Repossessions increase by 6,400


​%VIRTUAL-SkimlinksPromo%The number of people having their homes repossessed has lifted for the first time in a year, figures released by banks and building societies show.

Some 6,400 repossessions took place in the first quarter of 2014, a 4.9% increase compared with the fourth quarter of 2013, which had seen the lowest quarterly total since the Council of Mortgage Lenders' (CML) records began in 2008.
The last time the figures increased on the previous three months was in the first quarter of 2013, although the CML said repossessions are still down by 20% in the first quarter of this year compared with the 8,000 during same period a year ago.

The CML said it is "usual" for repossessions to edge up at the start of the year. This could partly be due to households in financial difficulty trying to struggle on through Christmas.

The figures also show that the number of mortgages where home-owners have fallen into arrears of more than 2.5% of the mortgage balance has fallen to its lowest levels since spring 2008.

Some 138,200 home loans, representing 1.24% of all mortgages, are in this level of arrears, representing a 4.4% drop on the previous quarter.

The number of mortgages in arrears has also fallen in the most serious bracket, with the latest quarterly figures showing that 27,800 home loans, or one in every 400 mortgages, have arrears of 10% or more of the mortgage balance.

Some 28,900 repossessions took place across the whole of last year, marking the lowest annual number seen in figures released by the CML since 2007.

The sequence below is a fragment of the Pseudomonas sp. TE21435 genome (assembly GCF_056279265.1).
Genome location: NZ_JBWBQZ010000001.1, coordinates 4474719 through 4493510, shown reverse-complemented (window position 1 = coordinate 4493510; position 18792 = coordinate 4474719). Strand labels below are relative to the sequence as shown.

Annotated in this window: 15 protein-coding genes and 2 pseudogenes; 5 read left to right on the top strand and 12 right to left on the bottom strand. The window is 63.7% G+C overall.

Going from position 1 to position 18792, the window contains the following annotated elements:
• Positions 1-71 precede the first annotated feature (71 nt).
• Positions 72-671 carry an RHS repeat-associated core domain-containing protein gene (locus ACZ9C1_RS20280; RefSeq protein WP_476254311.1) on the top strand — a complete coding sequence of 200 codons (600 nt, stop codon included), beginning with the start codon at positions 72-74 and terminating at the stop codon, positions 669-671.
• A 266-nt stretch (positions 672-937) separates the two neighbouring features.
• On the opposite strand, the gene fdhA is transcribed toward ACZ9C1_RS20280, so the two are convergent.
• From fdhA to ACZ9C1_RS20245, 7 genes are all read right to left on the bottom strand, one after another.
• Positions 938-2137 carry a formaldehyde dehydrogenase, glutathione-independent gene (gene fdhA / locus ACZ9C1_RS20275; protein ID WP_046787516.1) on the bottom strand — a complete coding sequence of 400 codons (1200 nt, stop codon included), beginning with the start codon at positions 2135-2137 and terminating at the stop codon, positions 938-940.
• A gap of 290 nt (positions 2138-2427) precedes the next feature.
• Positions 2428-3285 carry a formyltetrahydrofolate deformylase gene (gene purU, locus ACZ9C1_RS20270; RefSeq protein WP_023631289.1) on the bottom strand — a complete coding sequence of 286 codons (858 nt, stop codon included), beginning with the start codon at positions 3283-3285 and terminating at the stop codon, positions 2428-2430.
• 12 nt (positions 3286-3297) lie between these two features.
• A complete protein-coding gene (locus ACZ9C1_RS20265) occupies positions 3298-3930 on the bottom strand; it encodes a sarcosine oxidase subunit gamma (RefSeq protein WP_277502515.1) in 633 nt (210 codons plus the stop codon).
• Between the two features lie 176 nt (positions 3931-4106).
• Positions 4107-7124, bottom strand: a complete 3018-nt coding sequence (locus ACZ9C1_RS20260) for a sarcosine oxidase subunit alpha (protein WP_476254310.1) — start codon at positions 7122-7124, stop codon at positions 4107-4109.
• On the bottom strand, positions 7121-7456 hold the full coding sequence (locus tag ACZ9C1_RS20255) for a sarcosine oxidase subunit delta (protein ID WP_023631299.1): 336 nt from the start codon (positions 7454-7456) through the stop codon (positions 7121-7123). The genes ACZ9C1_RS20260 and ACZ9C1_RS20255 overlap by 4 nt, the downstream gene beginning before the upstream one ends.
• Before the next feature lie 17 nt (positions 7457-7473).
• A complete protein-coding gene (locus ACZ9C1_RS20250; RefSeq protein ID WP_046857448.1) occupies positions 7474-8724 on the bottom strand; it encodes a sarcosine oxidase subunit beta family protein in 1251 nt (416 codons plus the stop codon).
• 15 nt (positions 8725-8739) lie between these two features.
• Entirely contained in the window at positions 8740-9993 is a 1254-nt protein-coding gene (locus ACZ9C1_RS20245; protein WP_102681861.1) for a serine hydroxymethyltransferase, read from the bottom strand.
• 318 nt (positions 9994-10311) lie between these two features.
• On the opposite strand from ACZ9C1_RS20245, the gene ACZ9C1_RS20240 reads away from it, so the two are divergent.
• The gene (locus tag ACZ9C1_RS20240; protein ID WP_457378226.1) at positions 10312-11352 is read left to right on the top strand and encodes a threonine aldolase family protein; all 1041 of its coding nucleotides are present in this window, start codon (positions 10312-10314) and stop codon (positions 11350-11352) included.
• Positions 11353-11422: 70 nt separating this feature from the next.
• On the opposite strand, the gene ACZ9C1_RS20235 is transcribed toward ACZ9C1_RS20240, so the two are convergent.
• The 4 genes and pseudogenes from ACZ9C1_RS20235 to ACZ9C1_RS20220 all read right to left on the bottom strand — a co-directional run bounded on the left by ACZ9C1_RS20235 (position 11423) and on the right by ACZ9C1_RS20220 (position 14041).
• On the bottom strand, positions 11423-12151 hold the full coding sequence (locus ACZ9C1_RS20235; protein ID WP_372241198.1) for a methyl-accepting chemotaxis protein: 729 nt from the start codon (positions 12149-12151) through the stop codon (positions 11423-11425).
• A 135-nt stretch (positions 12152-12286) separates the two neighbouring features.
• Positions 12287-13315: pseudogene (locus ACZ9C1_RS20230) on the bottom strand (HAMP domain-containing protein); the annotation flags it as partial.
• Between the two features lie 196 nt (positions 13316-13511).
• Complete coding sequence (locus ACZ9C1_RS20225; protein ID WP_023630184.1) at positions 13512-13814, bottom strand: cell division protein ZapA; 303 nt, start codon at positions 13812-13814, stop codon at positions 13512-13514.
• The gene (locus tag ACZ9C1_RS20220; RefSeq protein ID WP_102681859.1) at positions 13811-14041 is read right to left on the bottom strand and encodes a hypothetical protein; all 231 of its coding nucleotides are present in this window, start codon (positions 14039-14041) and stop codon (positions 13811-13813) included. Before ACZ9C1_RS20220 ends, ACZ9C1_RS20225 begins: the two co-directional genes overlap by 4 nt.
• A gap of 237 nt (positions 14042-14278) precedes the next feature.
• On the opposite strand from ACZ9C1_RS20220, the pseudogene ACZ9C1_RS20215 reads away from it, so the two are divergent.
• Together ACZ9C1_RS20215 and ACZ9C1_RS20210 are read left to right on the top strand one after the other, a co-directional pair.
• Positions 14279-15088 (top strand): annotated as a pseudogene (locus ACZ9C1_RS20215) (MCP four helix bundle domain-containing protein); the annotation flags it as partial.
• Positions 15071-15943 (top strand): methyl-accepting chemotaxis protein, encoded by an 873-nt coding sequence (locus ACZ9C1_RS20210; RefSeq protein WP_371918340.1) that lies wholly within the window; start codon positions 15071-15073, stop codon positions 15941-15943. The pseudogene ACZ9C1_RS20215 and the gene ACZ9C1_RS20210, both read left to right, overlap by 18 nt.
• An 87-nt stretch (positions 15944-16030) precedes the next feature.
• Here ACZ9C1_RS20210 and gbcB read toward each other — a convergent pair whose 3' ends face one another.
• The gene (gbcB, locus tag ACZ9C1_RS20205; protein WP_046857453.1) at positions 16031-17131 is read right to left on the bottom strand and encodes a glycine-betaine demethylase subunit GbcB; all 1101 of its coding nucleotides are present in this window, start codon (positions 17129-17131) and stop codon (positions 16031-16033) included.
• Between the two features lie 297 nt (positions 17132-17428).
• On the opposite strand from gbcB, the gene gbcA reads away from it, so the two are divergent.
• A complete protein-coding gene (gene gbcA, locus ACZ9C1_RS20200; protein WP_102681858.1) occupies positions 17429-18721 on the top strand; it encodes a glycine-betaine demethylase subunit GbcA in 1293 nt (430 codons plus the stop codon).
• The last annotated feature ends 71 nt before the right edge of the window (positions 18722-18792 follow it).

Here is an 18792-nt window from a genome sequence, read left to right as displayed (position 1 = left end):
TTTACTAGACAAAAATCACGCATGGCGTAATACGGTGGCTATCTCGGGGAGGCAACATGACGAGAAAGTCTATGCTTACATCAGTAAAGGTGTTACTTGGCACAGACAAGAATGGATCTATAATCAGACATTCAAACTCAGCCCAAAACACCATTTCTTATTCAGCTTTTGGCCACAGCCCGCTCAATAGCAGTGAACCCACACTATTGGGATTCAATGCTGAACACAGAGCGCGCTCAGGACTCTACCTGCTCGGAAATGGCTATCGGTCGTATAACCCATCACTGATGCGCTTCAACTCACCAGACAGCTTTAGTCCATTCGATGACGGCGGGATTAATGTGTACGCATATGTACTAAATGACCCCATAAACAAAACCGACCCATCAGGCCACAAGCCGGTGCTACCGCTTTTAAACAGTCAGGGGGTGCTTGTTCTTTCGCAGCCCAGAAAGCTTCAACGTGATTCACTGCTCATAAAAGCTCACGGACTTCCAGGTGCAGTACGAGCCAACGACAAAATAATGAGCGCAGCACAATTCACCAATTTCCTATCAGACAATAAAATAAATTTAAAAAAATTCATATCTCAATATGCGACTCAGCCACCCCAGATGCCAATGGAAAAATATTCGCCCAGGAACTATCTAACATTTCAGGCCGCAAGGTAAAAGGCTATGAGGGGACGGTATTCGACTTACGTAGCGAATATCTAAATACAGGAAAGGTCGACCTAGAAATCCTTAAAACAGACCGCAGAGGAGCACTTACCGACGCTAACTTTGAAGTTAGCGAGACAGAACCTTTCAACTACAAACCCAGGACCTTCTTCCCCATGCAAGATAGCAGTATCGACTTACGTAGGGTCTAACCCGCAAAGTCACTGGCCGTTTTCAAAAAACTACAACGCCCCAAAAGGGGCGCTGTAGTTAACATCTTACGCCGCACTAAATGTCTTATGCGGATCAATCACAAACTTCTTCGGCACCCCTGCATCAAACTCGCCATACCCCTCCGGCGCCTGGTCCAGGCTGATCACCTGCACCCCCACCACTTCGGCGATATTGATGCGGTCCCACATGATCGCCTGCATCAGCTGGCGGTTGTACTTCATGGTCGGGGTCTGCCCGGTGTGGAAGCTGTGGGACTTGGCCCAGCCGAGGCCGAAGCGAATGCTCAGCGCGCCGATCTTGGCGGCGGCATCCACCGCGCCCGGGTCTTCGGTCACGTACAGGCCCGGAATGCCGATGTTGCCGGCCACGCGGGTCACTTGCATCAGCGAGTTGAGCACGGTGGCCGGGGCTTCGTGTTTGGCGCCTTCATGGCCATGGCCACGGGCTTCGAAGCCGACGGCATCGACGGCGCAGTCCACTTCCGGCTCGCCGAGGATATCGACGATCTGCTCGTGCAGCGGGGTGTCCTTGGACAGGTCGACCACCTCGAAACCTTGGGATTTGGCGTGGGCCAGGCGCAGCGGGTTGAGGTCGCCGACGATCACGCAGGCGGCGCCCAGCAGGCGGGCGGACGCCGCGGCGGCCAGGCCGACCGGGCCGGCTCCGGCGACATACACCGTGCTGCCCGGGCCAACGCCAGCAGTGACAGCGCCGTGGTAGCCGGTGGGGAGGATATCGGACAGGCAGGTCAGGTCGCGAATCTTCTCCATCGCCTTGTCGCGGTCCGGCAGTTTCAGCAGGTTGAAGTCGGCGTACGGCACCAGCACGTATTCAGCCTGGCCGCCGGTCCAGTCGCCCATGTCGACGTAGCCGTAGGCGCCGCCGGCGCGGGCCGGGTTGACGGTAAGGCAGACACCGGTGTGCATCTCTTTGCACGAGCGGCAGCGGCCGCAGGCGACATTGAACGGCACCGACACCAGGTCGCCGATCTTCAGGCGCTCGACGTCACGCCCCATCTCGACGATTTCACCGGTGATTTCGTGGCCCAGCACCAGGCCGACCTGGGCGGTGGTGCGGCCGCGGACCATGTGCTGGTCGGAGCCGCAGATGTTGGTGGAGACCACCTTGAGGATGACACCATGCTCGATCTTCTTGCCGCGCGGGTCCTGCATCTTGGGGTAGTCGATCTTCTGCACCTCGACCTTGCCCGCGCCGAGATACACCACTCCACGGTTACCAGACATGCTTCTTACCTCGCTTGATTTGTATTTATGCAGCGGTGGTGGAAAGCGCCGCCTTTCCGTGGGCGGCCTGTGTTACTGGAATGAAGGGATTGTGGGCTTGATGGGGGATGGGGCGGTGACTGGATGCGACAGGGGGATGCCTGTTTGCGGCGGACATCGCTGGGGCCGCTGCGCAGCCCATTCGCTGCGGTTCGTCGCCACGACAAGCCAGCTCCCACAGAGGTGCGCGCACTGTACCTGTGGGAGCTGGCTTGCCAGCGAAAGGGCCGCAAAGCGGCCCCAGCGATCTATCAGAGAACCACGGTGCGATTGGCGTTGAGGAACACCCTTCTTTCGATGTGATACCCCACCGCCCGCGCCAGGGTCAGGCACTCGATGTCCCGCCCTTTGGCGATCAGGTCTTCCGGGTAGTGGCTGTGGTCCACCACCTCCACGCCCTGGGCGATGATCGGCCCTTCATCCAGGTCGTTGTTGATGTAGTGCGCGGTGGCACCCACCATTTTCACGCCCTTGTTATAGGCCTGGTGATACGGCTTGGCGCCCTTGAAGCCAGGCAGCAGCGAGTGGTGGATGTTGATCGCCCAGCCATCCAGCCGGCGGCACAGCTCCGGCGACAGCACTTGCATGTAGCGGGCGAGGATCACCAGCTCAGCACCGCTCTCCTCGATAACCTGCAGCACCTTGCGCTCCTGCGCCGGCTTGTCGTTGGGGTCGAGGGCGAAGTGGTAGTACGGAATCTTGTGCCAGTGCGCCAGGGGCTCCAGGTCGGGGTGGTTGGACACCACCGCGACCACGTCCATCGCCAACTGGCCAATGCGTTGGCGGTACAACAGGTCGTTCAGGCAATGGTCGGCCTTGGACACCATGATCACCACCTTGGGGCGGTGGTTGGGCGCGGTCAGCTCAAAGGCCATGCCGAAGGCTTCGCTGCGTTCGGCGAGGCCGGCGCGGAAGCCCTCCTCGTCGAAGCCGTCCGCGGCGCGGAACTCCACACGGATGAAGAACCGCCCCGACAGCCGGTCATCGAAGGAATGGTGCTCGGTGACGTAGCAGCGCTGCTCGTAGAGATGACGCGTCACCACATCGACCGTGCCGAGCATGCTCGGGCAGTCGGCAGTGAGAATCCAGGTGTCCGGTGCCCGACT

A spokesman for the CML said the body stands by a previous prediction for repossession numbers this year and it still expects the total to sit at around 28,000 for the whole of 2014.

CML director general Paul Smee said: "The downward trend in the number of mortgages in arrears or ending in repossession is obviously very welcome. Repossession is absolutely the last resort - the aim is to
keep people in their home and get their finances back on track wherever possible.

"Lenders fully recognise that behind the numbers, these are real households, with differing circumstances.

"Lenders try to ensure that all borrowers are treated fairly and sensitively. They continue to improve their practices to try to achieve the best outcomes when payment problems do occur. Combined with low interest rates and an improving jobs market, these strategies are clearly helping many households."

Separate figures released today by the Ministry of Justice (MoJ) showed that the number of mortgage possession claims in county courts across England and Wales fell to 12,704 between January and March this year, marking the lowest quarterly figure seen in a decade.

The MoJ said that a fall in the number of mortgage possession claims in courts since 2008 coincides with lower interest rates, a proactive approach from lenders in managing people in financial difficulties and government interventions such as the Mortgage Rescue Scheme.

A mortgage lending clampdown came into force last month, which mean that people applying for a mortgage now face more probing questions about their spending habits to work out whether or not they can afford their repayments.

Lenders also have to apply "stress tests" to make sure that the applicant could still afford their home loan as and when interest rates rise.